It needs saying that I’m not promoting a canon of self-works. I cannot make myself perfect no matter how disciplined or how hard I might try…at least not perfect as it relates to the image and nature of Christ. The discipline and spiritual exercises I refer to assume the empowerment and partnership of God, the Holy Spirit, in every life of the practicing believer. It is impossible to produce Christ-like behavior on our own, but God has given us all we need to live a godly life even sharing with us His glory and the Divine nature (Romans 8:30, John 17:22, 2 Peter 1:3-4), and with His help and partnership we are able to pursue and live a Christ-perfected life. This is Good News. We are God’s dance partner, waltzing the perichoretic two-step in time with the Triune perfection of our God to the to the tune of perfected obedience and melody of Christian maturity.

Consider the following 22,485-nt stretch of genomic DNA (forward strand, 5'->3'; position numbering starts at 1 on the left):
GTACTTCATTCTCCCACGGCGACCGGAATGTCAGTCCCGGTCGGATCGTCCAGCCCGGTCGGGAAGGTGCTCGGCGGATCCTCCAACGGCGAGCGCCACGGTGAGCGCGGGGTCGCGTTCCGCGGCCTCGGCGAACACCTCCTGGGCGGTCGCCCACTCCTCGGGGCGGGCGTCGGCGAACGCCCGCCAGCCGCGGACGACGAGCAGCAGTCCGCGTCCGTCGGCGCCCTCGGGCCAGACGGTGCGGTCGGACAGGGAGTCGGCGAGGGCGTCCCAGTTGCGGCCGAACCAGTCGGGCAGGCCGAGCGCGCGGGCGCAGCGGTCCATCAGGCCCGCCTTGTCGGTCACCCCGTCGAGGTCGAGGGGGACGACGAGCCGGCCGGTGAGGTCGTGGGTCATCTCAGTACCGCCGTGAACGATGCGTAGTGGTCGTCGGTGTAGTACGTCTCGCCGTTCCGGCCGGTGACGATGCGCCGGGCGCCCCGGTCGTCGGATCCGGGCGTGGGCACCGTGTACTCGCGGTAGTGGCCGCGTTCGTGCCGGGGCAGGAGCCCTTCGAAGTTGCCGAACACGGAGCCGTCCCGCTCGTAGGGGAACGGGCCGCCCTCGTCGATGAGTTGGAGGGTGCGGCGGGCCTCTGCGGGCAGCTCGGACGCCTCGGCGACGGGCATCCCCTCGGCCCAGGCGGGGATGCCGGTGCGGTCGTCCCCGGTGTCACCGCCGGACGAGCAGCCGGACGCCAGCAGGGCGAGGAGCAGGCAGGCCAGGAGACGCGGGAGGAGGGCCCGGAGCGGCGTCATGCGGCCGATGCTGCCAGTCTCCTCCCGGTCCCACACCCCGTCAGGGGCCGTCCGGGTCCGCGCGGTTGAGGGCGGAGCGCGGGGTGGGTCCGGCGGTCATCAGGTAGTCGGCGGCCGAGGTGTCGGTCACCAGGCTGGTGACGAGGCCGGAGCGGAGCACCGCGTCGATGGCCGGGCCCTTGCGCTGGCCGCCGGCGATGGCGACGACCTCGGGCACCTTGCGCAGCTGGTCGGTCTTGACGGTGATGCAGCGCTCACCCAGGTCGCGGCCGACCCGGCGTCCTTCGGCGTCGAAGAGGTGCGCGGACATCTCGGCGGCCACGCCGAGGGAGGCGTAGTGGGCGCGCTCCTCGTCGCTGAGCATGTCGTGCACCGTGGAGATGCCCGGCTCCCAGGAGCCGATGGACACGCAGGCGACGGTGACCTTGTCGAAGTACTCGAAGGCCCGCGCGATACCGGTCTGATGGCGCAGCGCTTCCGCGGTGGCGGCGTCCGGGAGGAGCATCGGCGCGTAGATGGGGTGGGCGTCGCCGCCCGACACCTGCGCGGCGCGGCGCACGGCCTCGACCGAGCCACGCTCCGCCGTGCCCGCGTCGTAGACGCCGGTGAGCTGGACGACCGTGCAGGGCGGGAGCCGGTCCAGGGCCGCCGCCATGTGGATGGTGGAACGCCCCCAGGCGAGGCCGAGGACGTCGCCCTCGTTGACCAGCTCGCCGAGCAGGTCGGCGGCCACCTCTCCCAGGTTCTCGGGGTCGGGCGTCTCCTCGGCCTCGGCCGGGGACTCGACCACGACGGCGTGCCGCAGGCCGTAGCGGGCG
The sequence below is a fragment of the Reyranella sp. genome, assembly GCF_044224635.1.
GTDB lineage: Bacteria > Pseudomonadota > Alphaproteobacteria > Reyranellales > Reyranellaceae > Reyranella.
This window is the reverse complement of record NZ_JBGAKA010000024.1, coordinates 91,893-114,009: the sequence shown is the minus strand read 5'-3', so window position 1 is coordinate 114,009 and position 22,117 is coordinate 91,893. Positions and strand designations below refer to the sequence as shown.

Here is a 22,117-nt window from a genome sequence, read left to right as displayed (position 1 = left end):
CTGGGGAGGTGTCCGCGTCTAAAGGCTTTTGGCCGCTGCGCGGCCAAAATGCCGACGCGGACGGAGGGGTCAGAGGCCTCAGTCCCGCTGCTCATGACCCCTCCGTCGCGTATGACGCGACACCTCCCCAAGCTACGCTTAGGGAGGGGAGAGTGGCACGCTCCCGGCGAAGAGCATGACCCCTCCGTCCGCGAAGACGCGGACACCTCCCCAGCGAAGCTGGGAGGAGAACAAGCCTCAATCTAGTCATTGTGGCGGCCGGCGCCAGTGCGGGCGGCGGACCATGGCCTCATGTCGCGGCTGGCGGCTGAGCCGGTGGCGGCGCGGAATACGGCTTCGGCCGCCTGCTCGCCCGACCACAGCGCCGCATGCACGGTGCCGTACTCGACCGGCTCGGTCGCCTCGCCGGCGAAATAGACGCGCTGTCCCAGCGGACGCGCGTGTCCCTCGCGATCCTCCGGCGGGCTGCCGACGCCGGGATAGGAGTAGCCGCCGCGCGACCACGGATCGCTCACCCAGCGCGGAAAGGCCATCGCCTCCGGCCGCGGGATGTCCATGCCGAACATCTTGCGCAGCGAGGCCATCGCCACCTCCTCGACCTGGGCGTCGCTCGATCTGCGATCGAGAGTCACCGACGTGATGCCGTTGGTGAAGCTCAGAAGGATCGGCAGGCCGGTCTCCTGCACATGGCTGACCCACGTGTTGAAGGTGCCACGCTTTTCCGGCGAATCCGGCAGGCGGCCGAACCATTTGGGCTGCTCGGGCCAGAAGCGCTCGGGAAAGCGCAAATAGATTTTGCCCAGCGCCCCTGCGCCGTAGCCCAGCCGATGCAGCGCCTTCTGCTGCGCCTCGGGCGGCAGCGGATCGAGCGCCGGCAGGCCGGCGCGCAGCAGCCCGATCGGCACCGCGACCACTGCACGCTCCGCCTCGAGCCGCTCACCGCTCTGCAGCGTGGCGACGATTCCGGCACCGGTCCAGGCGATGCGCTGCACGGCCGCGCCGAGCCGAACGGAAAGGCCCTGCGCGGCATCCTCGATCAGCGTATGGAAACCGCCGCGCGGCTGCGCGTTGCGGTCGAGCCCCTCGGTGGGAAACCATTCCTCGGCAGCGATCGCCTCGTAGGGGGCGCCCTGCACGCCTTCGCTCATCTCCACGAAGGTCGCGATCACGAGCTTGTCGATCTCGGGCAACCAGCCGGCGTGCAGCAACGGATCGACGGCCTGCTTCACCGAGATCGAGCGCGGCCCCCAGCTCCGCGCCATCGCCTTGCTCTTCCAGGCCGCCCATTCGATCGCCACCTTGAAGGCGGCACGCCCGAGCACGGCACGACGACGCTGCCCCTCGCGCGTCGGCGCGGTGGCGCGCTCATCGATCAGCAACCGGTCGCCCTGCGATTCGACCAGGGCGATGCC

As I pondered these things, another memory was wrestled from my past. I used to play baseball at a fairly competitive level. I cannot begin to count the hours of practice that we used to joyfully endure. I think, literally, hundreds, maybe thousands of ground balls and fly balls fielded and played out. One of the main plays we would practice from a defensive posture was the double-play. Ground ball after ground ball was fielded and fumbled for the sake of preparing for the eventuality of making the double-play out in a real game. It is impossible to know when the situation might occur or where the variables might line up for your team to make the double-play. You must be ready for every possible outcome. Practice, practice, practice and repetition helped to create a deep muscle memory of how to field the ball, determine the play, and make the following throws and catches that would ensure the success of the double-play. It was rare for anyone to witness the countless fumbles and foibles committed in practice and connect those trials and errors with the beautiful dance of completion and perfection that would happen on game night.